It’s been ten days since my last ER visit and I’m starting to see some real progress on getting better. I don’t have daily coughing fits and I’m not constantly feeling the need to lie down. My peak flow numbers are slowly creeping up to 600 and I haven’t dipped into the 300s for several days. I even had a decent ride on my bike yesterday where I rode longer than 30 minutes. I don’t think that’s happened for two months or more. This coming week I’ll be seeing a new doctor for evaluation and diagnosis as well as beginning my participation in a research study, after which I hope to return to work. With everything going well, I’m feeling better, new doctors on the horizon, and life getting back to normal you’d think I’d be stress free right now. Well I have four words for you in the form of an acronym – FMLA.
The Family Leave Medical Act of 1993 is a law requiring employers to grant eligible employees up to 12 weeks of unpaid leave from the job within a 12 month period to:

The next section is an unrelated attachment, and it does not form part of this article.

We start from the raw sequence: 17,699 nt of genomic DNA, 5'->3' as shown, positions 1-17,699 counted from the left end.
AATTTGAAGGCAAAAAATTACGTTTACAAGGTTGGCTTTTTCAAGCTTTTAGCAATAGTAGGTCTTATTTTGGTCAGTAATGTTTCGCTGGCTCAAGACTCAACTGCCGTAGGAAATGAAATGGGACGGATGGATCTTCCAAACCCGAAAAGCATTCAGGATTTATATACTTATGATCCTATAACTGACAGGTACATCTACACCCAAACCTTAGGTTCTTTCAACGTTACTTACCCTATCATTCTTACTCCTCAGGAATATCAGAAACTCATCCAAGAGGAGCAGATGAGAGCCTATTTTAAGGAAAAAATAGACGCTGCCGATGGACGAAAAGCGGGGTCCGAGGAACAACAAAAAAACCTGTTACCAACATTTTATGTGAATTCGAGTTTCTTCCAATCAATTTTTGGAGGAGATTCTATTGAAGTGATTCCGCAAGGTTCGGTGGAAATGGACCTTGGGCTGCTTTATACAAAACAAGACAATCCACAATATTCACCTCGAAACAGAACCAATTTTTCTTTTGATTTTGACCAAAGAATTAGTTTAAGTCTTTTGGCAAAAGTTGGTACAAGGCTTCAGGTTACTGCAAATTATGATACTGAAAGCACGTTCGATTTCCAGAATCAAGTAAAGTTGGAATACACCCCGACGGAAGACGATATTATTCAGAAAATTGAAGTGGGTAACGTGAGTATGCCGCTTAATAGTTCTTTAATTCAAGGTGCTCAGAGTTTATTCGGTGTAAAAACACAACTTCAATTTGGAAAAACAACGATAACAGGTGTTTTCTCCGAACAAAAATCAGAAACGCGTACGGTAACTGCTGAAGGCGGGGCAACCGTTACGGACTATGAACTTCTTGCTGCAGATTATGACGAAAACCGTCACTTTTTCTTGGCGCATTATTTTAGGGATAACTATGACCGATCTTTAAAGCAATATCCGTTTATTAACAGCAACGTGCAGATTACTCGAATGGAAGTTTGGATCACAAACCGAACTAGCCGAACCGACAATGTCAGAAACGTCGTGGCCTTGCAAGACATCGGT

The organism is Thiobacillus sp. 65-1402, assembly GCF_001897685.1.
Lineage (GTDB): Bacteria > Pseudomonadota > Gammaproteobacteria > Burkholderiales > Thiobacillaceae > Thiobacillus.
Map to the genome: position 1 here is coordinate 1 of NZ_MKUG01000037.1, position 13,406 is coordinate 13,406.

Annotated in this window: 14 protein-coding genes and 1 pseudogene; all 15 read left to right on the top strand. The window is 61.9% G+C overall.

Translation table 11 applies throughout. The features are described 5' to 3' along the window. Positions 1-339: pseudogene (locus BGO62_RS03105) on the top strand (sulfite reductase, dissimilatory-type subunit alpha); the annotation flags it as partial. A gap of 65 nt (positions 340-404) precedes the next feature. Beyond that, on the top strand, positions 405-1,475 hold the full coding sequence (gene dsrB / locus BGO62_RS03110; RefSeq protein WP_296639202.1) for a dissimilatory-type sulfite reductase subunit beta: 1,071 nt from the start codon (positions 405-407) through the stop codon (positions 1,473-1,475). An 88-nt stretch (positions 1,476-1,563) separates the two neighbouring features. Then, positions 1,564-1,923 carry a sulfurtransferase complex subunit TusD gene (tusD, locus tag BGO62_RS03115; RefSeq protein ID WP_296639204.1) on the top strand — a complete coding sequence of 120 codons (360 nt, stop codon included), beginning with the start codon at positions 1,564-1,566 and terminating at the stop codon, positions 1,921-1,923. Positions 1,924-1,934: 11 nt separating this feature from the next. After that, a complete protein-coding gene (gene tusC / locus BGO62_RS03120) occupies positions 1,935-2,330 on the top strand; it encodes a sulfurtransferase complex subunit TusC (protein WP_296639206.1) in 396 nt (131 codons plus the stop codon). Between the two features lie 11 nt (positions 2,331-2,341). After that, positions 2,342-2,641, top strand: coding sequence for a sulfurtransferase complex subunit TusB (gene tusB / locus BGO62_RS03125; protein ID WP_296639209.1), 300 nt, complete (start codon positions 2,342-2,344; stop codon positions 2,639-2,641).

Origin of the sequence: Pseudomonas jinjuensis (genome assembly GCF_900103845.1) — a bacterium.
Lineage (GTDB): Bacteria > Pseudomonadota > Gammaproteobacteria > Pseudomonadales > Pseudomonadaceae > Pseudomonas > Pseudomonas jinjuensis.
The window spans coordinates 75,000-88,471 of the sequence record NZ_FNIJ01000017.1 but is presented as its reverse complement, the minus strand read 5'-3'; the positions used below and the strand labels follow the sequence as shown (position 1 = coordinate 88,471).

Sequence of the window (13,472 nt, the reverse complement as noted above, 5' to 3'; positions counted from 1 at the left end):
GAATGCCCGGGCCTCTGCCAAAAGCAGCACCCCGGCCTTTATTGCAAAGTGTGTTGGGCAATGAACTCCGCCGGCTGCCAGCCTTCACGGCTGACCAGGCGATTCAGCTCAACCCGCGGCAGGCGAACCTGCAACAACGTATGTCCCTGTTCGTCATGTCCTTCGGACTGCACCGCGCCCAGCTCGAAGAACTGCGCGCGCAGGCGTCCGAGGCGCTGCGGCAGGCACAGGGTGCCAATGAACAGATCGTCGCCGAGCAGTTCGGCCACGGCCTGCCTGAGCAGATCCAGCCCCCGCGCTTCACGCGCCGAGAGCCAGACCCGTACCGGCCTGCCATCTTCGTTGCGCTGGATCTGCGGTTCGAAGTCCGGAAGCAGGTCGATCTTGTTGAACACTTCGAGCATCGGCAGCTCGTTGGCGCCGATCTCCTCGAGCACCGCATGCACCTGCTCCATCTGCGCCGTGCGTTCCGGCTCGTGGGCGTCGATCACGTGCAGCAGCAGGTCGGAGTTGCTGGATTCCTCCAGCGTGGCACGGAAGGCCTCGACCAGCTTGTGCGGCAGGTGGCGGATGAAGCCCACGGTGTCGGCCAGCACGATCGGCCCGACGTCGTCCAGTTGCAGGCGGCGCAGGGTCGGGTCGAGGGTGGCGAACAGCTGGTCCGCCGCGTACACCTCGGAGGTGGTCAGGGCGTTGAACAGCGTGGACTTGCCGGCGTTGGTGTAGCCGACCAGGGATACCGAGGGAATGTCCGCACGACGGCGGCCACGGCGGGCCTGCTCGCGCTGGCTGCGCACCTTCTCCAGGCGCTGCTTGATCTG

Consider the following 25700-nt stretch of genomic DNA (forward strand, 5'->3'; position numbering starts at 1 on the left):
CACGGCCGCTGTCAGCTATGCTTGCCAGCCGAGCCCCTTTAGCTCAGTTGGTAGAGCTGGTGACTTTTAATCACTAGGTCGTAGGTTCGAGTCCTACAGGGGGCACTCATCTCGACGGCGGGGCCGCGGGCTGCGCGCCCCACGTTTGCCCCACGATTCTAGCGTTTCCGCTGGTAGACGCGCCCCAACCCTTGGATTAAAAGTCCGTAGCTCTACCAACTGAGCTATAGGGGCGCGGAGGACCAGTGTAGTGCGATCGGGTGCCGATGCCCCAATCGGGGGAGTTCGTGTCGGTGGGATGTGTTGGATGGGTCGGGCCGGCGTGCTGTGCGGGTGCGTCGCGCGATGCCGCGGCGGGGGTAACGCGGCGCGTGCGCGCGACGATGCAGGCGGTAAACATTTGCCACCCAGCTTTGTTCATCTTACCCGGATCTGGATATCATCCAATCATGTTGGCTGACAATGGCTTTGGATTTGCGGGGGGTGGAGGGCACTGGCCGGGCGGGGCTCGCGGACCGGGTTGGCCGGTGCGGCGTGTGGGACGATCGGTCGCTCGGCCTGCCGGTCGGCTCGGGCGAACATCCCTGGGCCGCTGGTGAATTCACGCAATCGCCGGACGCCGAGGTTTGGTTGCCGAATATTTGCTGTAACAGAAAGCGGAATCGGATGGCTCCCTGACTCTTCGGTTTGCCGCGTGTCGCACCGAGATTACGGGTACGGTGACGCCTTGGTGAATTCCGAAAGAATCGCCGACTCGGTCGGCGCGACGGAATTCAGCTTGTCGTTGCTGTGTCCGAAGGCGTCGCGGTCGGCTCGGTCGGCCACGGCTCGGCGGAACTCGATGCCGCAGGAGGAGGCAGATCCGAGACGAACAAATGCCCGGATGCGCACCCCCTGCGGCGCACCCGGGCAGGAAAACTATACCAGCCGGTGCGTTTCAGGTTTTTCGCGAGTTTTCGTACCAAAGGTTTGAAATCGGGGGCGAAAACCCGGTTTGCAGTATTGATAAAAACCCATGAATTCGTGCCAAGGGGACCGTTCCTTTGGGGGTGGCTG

- Care for their own serious health condition or that of a parent, spouse or child
- Care for a newborn
- Adopting a child or the foster care of a child
That’s not totally comprehensive, but it’s basically what the law does. If you need to go on either full or intermittent leave, paperwork should be provided by your HR department which needs to be filled out by a doctor documenting the medical necessity of you not being at work. This isn’t the first time I’ve needed to use FMLA and most definitely won’t be the last. I’ve always thought this was no big deal with my breathing problems, but this summer has been interesting to say the least. You would think six ER visits, a hospitalization, six courses of anti-biotics, three months of prednisone, numerous xrays, CT scans, blood tests and more doctor visits than I’d like to tally would make it obvious I’m not trying to “scam the system.” While most of my experiences this summer have been positive, I’ve also had a less than awesome time dealing with my HR department at work. My actual supervisors have been very understanding and great, it’s just been trying to get everything squared away with human resources, on which I don’t feel the need to get into specifics.